Was it SIS that went out into the streets in support of the Taliban, chanting slogans like ‘Taliban are our brothers’?

Was it SIS that endorsed Paul Wolfowitz as the new head of the World Bank?

Was it SIS that threatened to burn down the Chinese Assembly Hall?

Was it SIS that described the Chinese educationist lobby as closet communists?

Was it SIS that threatened to use laws like the Internal Security Act (ISA) against bloggers and independent writers/ academics and intellectuals?

In the midst of this furious SIS-bashing, it should also be noted that most of those who have gone on the warpath happen to be Malay males. (It is interesting and important to note, for instance, that the reaction of the PAS Women’s Wing to the morality police issue was both measured and intelligent, in comparison to the PAS FT Youth Wing’s.(4) While short-term corrective measures like putting some men to work on farms under female supervision might serve as a temporary antidote, they do not address the root of the problem itself: authoritarianism.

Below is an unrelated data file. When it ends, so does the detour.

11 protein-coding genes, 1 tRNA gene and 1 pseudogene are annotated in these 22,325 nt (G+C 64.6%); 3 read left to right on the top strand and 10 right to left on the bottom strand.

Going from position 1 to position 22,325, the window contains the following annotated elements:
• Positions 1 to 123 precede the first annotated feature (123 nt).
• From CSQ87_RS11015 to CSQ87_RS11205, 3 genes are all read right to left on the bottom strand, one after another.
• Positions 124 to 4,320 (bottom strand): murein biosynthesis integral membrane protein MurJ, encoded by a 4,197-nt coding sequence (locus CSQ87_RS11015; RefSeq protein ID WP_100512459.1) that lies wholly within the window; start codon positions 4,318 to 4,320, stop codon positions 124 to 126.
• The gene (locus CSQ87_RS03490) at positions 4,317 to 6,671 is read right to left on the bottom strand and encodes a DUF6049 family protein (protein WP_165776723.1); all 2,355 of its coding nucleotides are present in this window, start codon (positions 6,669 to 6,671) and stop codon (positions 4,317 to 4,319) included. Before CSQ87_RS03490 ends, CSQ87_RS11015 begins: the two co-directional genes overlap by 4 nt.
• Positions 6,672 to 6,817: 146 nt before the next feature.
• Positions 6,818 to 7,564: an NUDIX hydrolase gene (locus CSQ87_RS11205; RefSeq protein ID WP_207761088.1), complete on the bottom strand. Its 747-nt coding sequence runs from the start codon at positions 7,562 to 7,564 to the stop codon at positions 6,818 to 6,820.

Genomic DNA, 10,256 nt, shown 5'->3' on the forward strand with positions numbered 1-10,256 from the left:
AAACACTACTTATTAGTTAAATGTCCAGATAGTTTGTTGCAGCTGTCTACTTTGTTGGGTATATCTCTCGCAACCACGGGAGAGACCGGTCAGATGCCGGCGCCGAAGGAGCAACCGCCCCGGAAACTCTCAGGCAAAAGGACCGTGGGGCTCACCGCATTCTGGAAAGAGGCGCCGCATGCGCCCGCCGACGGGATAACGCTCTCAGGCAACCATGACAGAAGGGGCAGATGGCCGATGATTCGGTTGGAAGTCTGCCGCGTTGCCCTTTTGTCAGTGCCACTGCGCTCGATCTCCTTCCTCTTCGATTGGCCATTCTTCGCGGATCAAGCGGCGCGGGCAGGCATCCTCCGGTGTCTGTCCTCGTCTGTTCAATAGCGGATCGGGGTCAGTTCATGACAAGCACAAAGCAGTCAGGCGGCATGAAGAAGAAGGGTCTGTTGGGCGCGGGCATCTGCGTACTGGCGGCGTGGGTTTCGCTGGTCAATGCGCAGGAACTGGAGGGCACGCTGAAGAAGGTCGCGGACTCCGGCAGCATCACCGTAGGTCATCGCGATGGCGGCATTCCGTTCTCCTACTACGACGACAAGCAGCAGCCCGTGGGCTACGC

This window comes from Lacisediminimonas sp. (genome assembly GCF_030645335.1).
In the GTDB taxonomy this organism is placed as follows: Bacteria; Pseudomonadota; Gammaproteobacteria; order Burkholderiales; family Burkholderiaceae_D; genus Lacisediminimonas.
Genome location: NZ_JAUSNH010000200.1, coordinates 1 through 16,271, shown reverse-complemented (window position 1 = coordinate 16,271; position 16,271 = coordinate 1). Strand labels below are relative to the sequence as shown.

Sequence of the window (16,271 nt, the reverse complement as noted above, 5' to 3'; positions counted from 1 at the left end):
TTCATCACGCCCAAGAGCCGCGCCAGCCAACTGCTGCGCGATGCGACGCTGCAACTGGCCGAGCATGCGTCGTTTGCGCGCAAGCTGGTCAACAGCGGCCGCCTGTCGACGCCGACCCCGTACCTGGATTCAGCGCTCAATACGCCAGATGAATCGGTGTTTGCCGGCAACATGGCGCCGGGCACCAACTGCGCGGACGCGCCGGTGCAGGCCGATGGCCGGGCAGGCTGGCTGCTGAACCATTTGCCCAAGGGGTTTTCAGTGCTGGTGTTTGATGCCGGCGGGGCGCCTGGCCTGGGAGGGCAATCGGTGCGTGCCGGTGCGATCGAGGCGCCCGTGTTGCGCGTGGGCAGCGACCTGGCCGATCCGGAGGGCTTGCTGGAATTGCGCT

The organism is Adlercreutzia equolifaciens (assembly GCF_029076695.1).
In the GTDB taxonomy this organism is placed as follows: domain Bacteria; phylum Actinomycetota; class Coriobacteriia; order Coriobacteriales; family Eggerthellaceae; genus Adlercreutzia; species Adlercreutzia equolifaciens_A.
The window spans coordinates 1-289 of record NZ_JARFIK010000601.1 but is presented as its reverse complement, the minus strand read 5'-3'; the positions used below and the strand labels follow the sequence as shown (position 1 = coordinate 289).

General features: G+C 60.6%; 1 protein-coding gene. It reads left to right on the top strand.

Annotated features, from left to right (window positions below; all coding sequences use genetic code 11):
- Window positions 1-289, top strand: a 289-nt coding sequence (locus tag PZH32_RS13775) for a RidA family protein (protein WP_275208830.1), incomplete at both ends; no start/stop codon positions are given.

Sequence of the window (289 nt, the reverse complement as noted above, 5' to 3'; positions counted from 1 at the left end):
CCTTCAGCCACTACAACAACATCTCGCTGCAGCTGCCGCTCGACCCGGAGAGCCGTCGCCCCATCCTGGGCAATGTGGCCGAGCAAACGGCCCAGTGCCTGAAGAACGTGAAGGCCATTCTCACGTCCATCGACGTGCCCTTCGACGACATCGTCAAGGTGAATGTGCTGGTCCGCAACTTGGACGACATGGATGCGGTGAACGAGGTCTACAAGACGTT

The real challenge presented by SIS is not just towards Malaysian society and its male members, but to the very structures of power and patriarchy themselves. Too often groups like SIS (and other feminist organizations/NGOs) are summarily dismissed (often by men) because they are seen as a radical destabilizing force that jeopardizes the status quo. What we forget is that the status quo is never a result of historical determinism or necessity, but rather the machinations of (male) power.

It would therefore be entirely wrong to dismiss or misrepresent SIS as a group that is out to get men in particular; for it has to be remembered that Patriarchy, as a structure of domination, control and power, distorts gender relations and affects both men and women negatively. Furthermore it should be noted that feminism’s struggle is part and parcel of the broader struggle against authoritarianism, injustice, inequality and oppression – and as such is part of the same anti-racist, anti-colonial, anti-imperialist struggle that has motivated liberationist movements worldwide.